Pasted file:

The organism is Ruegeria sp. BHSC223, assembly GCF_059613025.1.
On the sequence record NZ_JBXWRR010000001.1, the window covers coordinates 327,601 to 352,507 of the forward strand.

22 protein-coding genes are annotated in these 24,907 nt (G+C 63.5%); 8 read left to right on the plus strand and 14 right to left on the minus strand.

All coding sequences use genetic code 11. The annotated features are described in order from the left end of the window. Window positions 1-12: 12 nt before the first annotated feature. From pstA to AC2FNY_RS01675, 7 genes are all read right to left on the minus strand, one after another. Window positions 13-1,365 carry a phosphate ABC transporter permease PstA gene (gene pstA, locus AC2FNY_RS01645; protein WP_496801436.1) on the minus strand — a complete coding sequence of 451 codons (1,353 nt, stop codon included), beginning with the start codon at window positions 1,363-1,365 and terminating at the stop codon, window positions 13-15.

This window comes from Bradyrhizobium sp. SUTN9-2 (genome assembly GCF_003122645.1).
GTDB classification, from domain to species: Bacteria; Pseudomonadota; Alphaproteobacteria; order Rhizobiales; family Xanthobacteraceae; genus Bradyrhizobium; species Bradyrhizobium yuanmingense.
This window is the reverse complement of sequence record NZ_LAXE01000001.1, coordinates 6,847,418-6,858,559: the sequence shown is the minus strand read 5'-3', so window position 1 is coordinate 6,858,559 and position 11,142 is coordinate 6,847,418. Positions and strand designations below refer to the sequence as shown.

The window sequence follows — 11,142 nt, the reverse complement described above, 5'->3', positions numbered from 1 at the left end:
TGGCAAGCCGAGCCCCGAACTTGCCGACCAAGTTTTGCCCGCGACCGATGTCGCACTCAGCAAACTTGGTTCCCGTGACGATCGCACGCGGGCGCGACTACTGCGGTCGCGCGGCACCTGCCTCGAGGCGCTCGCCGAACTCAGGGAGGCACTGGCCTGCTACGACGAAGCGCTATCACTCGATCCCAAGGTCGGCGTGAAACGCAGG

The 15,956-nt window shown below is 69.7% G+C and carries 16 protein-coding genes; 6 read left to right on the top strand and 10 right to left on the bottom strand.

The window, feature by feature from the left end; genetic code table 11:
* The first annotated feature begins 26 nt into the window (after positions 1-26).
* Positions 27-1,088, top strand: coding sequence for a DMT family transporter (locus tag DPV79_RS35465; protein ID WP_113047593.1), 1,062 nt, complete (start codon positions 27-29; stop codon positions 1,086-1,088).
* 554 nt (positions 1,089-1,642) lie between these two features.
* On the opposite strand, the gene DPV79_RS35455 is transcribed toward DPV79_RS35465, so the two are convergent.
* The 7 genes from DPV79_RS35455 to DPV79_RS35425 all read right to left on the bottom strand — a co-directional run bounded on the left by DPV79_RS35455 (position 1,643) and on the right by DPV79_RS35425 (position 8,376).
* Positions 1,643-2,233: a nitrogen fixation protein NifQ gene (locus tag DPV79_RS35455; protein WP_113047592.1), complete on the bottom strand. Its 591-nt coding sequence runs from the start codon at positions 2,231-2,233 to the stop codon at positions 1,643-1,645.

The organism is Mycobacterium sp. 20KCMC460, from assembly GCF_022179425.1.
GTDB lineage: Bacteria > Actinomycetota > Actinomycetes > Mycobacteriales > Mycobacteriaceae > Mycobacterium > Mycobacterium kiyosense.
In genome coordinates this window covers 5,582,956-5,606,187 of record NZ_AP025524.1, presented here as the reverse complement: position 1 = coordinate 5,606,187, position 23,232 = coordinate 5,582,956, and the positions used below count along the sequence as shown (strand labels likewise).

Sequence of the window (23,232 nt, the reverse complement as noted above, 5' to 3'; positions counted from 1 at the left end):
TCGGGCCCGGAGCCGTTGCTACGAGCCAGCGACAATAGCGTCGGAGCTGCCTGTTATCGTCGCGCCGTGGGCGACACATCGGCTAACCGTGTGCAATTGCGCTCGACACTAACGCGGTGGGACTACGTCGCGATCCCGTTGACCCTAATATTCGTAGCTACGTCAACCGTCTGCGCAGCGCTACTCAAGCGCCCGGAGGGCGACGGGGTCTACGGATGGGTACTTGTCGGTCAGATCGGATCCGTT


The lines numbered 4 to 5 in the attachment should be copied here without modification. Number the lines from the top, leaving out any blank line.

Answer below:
All coding sequences use genetic code 11. The annotated features are described in order from the left end of the window. Window positions 1-12: 12 nt before the first annotated feature. From pstA to AC2FNY_RS01675, 7 genes are all read right to left on the minus strand, one after another. Window positions 13-1,365 carry a phosphate ABC transporter permease PstA gene (gene pstA, locus AC2FNY_RS01645; protein WP_496801436.1) on the minus strand — a complete coding sequence of 451 codons (1,353 nt, stop codon included), beginning with the start codon at window positions 1,363-1,365 and terminating at the stop codon, window positions 13-15.

This window comes from Bradyrhizobium sp. SUTN9-2 (genome assembly GCF_003122645.1).